Before the Care Act 2014("CA 2014"), local authorities had a discretion whether to offer to defer the payment of care costs until after the individual's death by taking a charge over the individual's assets. CA 2014 imposes an obligation on local authorities to offer deferred payment agreements to individuals who meet all three of the following criteria: 

Their needs are met in a care home. 

They have less than £23,250 in capital assets (excluding the value of their home). 

Their home is not disregarded when assessing how much capital they have. 

Local authorities also have discretion to offer a deferred payment agreement more widely to individuals who do not satisfy these criteria. 

In deciding whether to exercise this discretion the Local Authority may wish to take the following considerations into account:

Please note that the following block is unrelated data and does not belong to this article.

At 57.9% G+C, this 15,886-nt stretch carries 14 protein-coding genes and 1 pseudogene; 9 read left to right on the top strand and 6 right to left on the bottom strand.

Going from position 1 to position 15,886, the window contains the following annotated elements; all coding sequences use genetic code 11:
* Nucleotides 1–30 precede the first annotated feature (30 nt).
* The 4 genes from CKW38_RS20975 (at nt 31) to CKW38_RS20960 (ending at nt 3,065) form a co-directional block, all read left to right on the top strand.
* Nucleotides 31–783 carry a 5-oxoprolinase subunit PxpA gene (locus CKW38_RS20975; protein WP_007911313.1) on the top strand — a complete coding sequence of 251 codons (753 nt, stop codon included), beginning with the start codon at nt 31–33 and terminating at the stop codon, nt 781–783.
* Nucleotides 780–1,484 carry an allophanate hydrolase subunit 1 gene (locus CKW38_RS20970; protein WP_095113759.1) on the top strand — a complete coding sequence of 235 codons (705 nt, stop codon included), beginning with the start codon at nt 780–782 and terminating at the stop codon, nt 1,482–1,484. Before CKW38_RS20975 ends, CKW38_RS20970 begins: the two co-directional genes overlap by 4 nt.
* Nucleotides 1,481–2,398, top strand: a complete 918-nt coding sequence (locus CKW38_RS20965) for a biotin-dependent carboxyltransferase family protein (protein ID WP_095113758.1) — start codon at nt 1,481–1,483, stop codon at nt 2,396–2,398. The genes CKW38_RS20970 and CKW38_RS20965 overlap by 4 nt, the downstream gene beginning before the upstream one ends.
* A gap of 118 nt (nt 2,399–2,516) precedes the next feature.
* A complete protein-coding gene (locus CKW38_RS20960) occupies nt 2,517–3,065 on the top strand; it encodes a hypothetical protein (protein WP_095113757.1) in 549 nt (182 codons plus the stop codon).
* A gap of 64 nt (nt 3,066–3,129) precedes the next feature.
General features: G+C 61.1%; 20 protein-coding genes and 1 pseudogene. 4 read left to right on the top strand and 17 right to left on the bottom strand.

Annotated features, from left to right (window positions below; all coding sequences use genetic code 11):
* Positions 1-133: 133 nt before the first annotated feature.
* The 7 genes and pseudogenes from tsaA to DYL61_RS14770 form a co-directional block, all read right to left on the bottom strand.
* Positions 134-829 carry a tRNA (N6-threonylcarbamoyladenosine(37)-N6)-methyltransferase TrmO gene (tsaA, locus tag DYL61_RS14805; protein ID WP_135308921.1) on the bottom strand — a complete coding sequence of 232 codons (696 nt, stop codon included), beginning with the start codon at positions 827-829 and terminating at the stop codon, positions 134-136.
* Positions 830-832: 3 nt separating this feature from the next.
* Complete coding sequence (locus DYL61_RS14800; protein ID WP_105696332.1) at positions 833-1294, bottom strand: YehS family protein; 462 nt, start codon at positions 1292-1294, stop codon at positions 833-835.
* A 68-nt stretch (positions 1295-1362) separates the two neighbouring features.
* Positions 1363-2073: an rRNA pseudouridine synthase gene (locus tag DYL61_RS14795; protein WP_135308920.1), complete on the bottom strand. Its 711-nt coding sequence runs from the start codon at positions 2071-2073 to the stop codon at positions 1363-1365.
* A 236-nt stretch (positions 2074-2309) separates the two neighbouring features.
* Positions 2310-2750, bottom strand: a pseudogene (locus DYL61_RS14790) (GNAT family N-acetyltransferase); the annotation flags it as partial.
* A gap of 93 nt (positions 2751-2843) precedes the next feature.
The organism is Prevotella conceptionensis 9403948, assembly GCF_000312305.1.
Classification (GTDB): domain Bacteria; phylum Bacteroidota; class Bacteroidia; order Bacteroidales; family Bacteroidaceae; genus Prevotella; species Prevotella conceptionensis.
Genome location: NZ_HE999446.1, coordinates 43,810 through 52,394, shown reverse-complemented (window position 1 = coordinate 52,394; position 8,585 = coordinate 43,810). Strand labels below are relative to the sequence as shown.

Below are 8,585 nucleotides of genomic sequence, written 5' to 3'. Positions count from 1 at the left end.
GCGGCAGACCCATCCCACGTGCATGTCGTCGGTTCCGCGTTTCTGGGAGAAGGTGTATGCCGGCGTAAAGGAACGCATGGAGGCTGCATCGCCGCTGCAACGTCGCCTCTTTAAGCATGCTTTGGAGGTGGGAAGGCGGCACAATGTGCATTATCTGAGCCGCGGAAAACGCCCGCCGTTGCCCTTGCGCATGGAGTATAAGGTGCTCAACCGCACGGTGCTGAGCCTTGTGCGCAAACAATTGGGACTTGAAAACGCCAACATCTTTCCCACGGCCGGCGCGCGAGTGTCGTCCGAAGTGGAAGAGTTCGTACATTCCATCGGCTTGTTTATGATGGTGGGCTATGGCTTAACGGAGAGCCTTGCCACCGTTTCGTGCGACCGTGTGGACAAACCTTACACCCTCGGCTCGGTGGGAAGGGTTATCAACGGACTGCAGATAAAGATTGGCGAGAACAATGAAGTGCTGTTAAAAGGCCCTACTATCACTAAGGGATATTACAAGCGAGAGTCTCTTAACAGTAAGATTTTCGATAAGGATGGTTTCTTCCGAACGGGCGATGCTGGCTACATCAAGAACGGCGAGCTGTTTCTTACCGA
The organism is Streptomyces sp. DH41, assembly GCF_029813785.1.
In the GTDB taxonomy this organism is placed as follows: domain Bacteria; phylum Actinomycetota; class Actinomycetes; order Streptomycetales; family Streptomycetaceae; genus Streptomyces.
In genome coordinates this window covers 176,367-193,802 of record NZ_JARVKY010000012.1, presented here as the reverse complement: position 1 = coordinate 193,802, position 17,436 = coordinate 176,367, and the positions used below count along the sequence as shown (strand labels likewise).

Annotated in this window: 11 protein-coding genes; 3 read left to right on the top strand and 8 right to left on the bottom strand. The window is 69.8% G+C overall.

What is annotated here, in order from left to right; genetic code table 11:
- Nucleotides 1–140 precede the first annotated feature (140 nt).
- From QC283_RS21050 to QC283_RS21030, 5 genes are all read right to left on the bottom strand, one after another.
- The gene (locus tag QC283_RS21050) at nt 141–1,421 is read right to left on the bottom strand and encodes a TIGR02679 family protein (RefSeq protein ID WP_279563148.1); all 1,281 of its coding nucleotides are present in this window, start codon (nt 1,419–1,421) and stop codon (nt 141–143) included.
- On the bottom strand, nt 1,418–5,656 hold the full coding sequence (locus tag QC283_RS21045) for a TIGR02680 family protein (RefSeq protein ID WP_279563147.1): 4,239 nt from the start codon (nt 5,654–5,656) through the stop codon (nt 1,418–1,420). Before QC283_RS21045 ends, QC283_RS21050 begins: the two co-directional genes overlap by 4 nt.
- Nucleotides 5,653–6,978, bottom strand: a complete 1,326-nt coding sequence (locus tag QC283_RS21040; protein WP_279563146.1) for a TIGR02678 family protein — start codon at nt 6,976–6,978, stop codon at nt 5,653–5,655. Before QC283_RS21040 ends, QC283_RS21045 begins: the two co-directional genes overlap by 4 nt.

Would selling the individual's home leave them with very few accessible assets?

Does the individual intend to use the wealth tied up in their home to pay for more than the basic care provision?

Does the individual have any other accessible means of meeting care costs?

Is the individual very near the capital limit? 

An individual cannot use a deferred payment agreement to finance mortgage payments or payments for supported living accommodation (such as a warden-assisted flat). 
Where an individual uses a property as security for a deferred payment agreement, the equity limit is set using the following formula:

((Value of property - existing mortgages and other encumbrances) x 90%) - £14,250. Only the value of the equity retained by the individual is considered when setting the limit on what amount can be secured.
Deferred payment agreements in existence before 1 April 2015 remain undisturbed.
 
Care Act 2014 - Disregarded Capital
The following assets are considered to be disregarded capital where an assessment for longer term residential care is made:
Property that is the individual's own or only home where:

he is cared for outside a care home;

he is in a care home on a temporary basis and intends to return to his own home or is taking steps to sell it and move to a more suitable home; or